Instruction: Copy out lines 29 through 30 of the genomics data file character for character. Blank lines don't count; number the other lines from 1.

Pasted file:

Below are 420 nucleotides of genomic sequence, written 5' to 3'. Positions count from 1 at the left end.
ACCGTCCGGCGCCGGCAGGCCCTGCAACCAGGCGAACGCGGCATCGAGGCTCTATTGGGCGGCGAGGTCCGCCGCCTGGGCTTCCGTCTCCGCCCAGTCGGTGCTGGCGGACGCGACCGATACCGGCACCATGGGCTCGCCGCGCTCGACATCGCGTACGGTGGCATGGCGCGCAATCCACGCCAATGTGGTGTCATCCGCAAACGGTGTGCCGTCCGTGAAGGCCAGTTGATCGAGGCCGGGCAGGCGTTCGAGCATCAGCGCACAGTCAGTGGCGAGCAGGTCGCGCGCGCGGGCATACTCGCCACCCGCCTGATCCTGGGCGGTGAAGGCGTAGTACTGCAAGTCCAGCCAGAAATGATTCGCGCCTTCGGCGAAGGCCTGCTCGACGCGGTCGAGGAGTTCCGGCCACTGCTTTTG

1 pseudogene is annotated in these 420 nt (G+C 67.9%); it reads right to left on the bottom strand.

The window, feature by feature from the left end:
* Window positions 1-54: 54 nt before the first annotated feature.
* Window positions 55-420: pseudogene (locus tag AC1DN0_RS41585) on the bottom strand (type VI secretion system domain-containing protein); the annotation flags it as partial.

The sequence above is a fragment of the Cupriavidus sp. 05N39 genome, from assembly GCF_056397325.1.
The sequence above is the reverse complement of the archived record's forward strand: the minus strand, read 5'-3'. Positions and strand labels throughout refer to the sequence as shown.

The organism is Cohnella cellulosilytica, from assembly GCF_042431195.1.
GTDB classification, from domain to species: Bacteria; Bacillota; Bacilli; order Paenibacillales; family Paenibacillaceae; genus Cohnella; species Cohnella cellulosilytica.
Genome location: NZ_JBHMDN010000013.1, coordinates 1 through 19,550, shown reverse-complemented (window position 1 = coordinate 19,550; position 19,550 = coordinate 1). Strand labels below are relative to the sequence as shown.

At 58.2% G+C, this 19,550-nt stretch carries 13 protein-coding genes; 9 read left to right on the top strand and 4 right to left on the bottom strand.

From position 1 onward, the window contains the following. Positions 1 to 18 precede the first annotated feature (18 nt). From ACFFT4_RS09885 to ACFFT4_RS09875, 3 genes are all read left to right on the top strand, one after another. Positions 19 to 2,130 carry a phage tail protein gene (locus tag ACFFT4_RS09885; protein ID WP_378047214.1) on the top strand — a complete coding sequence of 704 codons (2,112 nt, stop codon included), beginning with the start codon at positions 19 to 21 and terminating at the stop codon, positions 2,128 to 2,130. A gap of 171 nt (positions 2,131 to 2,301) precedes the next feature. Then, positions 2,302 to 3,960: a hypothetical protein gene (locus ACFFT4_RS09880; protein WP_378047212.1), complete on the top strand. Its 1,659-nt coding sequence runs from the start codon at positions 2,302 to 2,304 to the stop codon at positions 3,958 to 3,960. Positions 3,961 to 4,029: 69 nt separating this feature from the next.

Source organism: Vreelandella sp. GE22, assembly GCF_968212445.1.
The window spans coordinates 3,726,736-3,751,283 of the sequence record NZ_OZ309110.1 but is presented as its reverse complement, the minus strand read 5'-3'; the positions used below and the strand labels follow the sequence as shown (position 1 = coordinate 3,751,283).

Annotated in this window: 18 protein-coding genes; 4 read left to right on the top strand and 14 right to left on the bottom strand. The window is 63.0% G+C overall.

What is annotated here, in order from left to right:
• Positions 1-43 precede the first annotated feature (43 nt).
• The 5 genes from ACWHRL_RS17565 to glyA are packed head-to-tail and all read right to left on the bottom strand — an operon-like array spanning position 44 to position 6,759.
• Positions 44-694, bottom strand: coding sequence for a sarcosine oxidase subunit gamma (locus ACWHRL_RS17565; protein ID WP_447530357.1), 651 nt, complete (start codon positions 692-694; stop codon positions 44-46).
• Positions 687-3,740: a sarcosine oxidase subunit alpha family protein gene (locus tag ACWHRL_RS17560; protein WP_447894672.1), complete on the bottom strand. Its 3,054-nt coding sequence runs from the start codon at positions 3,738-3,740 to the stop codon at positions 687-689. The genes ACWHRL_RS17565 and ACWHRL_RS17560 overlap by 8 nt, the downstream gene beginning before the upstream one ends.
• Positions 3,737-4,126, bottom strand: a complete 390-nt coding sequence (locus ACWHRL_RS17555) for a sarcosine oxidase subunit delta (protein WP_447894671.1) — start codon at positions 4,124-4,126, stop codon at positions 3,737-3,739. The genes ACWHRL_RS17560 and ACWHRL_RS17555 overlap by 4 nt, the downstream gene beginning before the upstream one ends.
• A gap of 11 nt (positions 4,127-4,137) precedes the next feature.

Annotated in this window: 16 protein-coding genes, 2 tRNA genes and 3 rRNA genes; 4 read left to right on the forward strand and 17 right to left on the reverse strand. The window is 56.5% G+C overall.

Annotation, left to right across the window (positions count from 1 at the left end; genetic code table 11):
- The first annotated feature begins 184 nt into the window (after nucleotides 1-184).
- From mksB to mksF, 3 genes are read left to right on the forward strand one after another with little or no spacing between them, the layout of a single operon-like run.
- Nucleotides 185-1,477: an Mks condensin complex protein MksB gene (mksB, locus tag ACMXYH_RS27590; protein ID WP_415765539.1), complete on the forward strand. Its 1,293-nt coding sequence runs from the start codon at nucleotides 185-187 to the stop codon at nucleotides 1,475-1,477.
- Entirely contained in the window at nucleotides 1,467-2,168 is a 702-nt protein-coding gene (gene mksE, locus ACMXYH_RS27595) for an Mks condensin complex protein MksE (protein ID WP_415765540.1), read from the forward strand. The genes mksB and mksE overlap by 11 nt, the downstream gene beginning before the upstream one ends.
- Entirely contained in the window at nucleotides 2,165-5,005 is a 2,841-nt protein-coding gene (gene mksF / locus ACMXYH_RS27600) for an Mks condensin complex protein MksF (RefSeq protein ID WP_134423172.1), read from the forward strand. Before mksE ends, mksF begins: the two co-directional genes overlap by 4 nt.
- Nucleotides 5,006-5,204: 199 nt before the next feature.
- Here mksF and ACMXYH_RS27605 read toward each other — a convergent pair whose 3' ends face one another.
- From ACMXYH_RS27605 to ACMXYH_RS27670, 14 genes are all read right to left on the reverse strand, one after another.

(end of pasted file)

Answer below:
- Entirely contained in the window at nucleotides 1,467-2,168 is a 702-nt protein-coding gene (gene mksE, locus ACMXYH_RS27595) for an Mks condensin complex protein MksE (protein ID WP_415765540.1), read from the forward strand. The genes mksB and mksE overlap by 11 nt, the downstream gene beginning before the upstream one ends.
- Entirely contained in the window at nucleotides 2,165-5,005 is a 2,841-nt protein-coding gene (gene mksF / locus ACMXYH_RS27600) for an Mks condensin complex protein MksF (RefSeq protein ID WP_134423172.1), read from the forward strand. Before mksE ends, mksF begins: the two co-directional genes overlap by 4 nt.